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Structural Challenges for Europe

Edited by Gertrude Tumpel-Gugerell and Peter Mooslechner

The main thrust of the book is that the sharing of mutual experiences is important for generating an acceptable policy mix, both at EU and national levels. The contributors highlight key financial issues, including the role of FDI and of foreign banks in the still ‘under-banked’ acceding countries, the re-launch of social security systems and the fiscal challenges of financing the catch-up process. They also examine the ongoing EU debate surrounding the application of the Stability and Growth Pact in Central and Eastern European Countries (CEECs) and go on to explore the contrasting evidence that some CEECs have shown more extensive privatisation efforts than some EU countries.
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Chapter 13: Adjusting welfare systems to ageing populations – challenges and experiences in OECD countries

Willi Leibfritz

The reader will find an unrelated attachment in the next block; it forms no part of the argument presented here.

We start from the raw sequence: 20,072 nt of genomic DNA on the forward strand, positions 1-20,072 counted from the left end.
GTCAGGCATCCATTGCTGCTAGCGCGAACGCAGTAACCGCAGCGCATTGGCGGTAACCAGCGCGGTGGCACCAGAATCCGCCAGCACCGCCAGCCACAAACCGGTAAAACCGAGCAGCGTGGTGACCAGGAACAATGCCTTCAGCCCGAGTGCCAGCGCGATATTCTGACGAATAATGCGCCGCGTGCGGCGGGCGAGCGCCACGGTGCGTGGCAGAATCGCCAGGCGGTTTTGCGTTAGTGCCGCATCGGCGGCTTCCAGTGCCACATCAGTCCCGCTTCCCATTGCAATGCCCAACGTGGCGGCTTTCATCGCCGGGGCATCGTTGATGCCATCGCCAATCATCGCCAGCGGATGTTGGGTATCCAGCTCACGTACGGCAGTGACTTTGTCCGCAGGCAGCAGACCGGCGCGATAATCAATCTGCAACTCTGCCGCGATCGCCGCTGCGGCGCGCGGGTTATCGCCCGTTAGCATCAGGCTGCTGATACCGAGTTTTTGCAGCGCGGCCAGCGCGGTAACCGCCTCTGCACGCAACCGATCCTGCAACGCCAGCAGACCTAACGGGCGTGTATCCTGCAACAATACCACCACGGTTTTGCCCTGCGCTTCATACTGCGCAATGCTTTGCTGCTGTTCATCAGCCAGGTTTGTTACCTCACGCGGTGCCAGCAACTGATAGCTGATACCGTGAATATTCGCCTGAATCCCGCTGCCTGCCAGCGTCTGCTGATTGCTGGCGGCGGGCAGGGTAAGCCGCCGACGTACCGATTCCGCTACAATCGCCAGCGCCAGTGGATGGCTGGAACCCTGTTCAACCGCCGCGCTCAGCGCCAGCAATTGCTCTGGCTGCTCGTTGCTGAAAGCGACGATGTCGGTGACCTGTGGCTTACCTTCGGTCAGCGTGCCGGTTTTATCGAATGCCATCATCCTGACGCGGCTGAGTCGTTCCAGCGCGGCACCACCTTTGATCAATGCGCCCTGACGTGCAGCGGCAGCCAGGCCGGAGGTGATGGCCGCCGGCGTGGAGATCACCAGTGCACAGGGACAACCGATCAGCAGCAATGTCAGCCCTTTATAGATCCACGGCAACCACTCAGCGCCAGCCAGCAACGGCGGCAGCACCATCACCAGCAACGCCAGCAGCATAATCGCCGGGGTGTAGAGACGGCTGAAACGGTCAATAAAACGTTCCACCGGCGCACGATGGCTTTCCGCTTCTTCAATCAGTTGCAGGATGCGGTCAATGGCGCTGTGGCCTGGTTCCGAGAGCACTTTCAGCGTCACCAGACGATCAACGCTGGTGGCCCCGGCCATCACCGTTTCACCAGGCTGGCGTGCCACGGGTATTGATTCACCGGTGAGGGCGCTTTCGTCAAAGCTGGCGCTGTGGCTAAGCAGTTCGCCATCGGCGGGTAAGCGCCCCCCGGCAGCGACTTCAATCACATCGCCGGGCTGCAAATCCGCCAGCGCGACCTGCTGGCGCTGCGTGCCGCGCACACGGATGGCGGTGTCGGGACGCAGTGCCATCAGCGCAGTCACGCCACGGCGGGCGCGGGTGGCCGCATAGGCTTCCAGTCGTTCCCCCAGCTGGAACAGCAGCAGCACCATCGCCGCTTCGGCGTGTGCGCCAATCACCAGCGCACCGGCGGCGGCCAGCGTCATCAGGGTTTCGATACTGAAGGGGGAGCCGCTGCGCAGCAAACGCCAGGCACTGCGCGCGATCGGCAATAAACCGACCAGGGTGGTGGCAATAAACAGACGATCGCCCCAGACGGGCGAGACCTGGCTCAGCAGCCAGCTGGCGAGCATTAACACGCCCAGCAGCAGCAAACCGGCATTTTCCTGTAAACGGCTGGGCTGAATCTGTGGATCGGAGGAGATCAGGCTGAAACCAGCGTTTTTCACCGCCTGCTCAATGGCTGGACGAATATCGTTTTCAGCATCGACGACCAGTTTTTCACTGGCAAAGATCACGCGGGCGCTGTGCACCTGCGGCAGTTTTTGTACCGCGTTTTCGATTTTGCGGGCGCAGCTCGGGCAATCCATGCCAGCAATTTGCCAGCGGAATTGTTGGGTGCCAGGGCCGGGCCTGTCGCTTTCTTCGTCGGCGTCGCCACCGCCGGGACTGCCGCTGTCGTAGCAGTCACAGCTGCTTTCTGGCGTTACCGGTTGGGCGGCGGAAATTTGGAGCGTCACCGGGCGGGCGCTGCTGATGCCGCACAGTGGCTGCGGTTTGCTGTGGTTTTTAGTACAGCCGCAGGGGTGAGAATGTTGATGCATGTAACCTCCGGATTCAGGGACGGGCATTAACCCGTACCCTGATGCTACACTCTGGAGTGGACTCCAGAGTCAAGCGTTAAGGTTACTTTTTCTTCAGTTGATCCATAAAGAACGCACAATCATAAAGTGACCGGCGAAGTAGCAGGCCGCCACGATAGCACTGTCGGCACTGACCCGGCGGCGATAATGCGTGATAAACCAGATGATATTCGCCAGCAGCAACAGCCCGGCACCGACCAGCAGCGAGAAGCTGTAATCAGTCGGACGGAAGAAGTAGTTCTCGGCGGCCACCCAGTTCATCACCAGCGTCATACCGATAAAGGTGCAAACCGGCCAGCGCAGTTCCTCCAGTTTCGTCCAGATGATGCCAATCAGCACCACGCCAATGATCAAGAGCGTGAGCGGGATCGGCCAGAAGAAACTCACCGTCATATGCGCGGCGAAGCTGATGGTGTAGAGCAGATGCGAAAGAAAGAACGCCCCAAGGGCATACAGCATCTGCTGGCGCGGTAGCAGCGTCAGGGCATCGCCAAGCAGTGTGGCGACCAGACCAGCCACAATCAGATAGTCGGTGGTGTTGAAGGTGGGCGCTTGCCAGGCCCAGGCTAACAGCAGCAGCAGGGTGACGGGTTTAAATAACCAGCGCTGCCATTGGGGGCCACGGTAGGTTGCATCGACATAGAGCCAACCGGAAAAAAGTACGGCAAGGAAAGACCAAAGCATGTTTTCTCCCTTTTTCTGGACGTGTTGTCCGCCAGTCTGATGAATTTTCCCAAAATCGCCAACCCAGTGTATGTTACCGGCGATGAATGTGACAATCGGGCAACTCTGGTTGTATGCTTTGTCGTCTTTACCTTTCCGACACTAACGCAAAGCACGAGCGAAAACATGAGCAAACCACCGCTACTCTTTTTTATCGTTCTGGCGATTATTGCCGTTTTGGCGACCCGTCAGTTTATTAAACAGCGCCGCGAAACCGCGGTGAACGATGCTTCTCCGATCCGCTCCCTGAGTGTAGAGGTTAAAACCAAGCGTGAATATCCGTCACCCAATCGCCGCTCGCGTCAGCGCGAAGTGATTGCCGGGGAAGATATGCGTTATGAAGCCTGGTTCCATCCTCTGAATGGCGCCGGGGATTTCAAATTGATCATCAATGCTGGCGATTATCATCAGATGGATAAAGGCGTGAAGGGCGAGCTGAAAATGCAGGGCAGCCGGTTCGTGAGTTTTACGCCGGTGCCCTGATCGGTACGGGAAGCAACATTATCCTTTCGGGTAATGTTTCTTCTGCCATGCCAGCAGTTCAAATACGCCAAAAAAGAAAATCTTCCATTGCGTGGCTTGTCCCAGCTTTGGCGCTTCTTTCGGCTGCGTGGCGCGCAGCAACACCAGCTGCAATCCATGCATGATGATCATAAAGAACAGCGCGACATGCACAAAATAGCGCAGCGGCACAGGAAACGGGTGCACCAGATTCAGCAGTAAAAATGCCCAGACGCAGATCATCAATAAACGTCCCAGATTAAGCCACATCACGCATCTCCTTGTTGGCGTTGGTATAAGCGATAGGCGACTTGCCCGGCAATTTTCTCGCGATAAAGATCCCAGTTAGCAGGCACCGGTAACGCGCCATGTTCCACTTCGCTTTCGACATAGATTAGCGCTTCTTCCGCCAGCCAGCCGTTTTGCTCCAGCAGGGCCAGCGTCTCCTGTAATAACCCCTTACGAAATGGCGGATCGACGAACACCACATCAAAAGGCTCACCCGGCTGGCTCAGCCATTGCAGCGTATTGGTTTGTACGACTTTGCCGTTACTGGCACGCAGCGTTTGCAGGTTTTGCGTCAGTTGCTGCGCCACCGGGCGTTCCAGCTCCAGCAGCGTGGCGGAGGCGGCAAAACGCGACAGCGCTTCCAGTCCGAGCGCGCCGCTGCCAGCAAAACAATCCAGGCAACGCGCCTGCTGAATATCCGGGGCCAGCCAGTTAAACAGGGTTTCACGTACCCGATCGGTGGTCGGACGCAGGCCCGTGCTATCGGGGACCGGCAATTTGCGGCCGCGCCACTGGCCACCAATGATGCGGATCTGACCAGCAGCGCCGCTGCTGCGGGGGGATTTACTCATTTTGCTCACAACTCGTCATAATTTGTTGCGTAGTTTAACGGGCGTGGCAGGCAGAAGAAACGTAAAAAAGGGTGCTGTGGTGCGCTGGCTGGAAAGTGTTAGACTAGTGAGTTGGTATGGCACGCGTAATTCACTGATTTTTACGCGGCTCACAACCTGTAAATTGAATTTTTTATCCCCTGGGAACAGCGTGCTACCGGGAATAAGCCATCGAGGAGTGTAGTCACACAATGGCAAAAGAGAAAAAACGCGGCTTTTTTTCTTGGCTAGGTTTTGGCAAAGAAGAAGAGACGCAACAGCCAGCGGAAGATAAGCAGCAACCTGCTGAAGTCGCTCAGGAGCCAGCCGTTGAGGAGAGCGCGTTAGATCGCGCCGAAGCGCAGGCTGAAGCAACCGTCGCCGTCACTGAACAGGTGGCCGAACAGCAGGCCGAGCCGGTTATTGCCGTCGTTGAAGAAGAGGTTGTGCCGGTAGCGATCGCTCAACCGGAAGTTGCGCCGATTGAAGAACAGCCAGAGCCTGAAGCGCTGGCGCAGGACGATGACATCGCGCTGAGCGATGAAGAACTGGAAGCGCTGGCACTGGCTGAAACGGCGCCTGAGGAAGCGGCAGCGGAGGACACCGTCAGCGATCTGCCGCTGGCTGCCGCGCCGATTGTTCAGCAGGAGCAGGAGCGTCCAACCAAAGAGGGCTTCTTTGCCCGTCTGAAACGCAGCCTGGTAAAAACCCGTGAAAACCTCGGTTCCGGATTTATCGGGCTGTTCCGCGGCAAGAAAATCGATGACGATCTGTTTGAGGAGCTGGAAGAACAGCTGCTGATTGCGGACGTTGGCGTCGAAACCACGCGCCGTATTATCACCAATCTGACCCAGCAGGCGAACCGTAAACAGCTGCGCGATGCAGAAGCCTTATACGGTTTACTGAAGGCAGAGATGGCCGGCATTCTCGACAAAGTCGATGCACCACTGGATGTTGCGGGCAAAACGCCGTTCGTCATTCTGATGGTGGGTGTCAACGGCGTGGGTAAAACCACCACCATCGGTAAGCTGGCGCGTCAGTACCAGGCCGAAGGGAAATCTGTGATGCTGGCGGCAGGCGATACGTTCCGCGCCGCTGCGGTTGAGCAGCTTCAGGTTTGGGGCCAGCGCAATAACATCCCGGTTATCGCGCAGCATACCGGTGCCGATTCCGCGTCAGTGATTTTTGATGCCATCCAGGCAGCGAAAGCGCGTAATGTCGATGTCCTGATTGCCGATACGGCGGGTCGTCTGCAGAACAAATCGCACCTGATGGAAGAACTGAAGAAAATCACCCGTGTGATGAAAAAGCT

Willi Leibfritz1 INTRODUCTION As is well known, the ageing of populations could pose major challenges for welfare systems. Age-related public spending, in particular old-age pensions and health care spending are projected to increase rapidly in the coming decades. This could threaten fiscal sustainability. Without adequate reforms the fiscal costs of ageing populations would finally have to be financed by higher taxes, which could reduce labour supply and thus erode the base for financing welfare systems. Countries have started to adjust their welfare systems, in particular pension systems, better to cope with ageing. This chapter first looks at projections of age-related spending in OECD countries. It then discusses the direction in which social security reforms are going. Generally, reforms are aiming to deal with the fiscal consequences of ageing and, at the same time, improving the efficiency of social systems and labour participation. The success of these reforms depends on how the necessary macro-budgetary controls are accompanied by micro reforms, which improve system efficiency and the incentive structure of the economy. Of particular importance is how these reforms affect labour supply. As the share of older workers in the working-age population will increase with ageing populations, policies should aim at reducing labour supply disincentives for older workers. This chapter discusses policies to reduce such disincentives implicit in various social programmes. It finds that significant disincentives exist even after recent reforms. Removing those would help to improve the adjustment of the effective retirement age to rising life...

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